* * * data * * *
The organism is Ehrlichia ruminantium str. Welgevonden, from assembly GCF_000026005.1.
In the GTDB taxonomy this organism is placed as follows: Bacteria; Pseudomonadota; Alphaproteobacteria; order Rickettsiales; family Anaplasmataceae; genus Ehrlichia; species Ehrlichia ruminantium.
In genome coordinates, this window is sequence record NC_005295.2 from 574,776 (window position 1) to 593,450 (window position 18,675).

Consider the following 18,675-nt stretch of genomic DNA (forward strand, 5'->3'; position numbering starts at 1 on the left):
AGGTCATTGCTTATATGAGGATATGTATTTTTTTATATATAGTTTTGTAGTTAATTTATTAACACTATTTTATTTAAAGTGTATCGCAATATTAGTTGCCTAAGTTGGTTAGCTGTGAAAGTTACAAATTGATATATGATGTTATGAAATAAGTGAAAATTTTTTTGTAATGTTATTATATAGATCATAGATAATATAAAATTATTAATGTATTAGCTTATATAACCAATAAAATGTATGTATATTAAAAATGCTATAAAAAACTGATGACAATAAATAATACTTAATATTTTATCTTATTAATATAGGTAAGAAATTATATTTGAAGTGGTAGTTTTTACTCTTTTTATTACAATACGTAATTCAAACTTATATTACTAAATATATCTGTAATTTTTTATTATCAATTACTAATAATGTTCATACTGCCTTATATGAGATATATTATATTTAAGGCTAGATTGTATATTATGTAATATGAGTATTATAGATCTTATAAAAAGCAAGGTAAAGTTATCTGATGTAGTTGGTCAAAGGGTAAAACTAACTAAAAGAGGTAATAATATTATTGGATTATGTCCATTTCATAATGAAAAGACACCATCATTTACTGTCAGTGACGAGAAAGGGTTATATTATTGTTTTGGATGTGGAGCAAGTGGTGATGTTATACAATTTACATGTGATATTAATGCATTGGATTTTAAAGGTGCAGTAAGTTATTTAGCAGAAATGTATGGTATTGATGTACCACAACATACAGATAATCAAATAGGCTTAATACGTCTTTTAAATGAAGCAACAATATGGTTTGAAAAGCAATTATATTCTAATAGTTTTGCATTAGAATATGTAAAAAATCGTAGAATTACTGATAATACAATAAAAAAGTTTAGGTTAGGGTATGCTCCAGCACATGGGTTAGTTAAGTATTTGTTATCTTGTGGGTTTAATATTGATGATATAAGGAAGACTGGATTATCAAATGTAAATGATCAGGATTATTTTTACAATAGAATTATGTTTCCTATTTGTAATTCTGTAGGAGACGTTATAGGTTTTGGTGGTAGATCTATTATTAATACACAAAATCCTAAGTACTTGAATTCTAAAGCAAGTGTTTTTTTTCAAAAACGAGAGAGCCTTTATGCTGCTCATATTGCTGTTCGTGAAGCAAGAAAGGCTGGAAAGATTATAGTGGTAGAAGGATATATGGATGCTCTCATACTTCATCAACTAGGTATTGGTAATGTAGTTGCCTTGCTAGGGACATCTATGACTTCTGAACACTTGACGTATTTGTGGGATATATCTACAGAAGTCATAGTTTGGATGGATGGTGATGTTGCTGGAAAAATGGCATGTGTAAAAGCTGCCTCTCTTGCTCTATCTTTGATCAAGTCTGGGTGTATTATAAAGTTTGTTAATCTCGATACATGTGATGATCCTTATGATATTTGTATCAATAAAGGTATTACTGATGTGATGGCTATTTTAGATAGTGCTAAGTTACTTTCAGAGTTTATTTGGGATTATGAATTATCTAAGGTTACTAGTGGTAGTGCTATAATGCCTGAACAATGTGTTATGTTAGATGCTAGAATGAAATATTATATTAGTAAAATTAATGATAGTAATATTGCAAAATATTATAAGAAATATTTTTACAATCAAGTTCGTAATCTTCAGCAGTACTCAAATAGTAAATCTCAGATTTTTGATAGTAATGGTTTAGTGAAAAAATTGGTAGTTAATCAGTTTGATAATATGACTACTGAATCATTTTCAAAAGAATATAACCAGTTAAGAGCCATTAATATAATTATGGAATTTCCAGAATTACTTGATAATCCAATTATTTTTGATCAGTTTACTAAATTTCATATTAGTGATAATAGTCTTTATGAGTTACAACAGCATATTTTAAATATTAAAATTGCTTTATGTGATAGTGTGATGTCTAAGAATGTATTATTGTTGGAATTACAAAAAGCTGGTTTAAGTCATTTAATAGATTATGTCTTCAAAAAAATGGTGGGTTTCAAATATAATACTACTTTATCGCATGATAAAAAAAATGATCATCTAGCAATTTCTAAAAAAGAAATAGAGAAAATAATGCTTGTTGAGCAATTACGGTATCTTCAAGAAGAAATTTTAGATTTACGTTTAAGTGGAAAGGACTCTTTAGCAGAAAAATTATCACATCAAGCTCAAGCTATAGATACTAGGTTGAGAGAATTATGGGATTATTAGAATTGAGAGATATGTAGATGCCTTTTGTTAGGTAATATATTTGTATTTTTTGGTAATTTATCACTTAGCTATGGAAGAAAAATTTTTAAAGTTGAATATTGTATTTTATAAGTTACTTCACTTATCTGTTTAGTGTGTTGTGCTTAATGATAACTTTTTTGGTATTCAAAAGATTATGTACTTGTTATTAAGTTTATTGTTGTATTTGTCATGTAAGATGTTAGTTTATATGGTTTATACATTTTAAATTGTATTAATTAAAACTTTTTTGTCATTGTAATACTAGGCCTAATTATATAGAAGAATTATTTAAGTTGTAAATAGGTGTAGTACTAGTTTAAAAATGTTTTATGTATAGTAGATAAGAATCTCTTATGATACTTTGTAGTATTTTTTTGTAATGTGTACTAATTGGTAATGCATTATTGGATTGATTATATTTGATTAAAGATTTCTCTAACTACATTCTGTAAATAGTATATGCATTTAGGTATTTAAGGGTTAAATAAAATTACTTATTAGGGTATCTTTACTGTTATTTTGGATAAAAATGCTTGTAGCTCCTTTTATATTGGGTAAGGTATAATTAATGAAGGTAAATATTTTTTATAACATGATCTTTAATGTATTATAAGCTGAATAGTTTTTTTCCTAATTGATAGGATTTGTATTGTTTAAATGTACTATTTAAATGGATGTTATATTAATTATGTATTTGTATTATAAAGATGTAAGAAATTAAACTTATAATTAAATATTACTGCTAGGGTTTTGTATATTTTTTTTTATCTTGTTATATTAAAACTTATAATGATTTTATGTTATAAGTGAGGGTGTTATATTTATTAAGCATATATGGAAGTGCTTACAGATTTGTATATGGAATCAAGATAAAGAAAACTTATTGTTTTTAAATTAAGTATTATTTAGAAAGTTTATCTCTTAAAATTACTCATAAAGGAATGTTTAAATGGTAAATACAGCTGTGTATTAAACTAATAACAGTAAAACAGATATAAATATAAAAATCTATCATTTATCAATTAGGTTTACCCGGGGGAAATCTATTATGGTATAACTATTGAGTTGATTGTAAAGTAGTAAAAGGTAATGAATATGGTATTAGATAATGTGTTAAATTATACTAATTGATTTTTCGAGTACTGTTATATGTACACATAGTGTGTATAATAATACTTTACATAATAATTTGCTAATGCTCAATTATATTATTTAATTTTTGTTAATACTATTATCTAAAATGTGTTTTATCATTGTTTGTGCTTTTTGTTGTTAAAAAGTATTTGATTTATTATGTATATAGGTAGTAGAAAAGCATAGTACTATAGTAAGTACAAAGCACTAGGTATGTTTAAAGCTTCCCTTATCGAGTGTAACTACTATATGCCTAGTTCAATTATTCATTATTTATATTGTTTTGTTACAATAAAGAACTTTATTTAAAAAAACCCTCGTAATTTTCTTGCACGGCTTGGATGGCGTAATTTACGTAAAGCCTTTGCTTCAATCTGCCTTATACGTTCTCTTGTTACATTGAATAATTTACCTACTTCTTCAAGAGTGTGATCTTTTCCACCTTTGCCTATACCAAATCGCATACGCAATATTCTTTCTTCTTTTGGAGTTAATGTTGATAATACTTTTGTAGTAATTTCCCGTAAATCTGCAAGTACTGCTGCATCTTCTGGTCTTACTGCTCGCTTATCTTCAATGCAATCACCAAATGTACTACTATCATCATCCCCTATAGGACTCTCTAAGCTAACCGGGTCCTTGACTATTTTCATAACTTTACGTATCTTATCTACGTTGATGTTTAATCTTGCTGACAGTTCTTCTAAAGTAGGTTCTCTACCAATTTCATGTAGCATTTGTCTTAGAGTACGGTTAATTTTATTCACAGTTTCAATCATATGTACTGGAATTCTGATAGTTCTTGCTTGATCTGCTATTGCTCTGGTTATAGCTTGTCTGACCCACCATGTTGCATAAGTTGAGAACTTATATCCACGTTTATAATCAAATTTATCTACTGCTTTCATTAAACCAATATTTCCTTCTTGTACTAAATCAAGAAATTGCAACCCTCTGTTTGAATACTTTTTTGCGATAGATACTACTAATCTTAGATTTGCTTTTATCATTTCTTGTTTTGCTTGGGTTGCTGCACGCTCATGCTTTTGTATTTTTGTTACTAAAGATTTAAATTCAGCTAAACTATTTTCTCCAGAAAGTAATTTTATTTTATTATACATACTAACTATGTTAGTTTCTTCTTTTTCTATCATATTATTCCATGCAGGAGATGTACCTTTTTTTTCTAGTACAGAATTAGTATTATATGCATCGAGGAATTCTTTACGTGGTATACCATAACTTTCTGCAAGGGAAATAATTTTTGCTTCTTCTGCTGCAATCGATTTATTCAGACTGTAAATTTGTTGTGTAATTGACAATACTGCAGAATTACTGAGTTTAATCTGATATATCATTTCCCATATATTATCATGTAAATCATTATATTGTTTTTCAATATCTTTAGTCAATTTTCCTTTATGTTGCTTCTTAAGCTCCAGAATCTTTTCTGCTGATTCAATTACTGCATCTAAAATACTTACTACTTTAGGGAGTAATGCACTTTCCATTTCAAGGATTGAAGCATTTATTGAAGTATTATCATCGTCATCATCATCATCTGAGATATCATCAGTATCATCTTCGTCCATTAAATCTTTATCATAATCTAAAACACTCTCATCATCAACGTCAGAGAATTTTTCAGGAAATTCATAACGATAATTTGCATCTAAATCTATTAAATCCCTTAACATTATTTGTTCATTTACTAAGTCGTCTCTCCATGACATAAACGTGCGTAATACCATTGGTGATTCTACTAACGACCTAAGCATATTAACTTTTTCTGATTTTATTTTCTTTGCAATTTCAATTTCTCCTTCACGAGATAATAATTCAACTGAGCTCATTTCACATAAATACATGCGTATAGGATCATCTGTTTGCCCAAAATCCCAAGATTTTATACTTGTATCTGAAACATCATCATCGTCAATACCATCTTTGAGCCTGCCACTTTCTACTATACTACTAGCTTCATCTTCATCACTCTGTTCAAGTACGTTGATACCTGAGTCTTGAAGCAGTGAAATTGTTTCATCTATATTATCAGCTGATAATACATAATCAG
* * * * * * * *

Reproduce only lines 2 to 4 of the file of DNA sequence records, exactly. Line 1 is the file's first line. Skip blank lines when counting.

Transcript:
In the GTDB taxonomy this organism is placed as follows: Bacteria; Pseudomonadota; Alphaproteobacteria; order Rickettsiales; family Anaplasmataceae; genus Ehrlichia; species Ehrlichia ruminantium.
In genome coordinates, this window is sequence record NC_005295.2 from 574,776 (window position 1) to 593,450 (window position 18,675).

Consider the following 18,675-nt stretch of genomic DNA (forward strand, 5'->3'; position numbering starts at 1 on the left):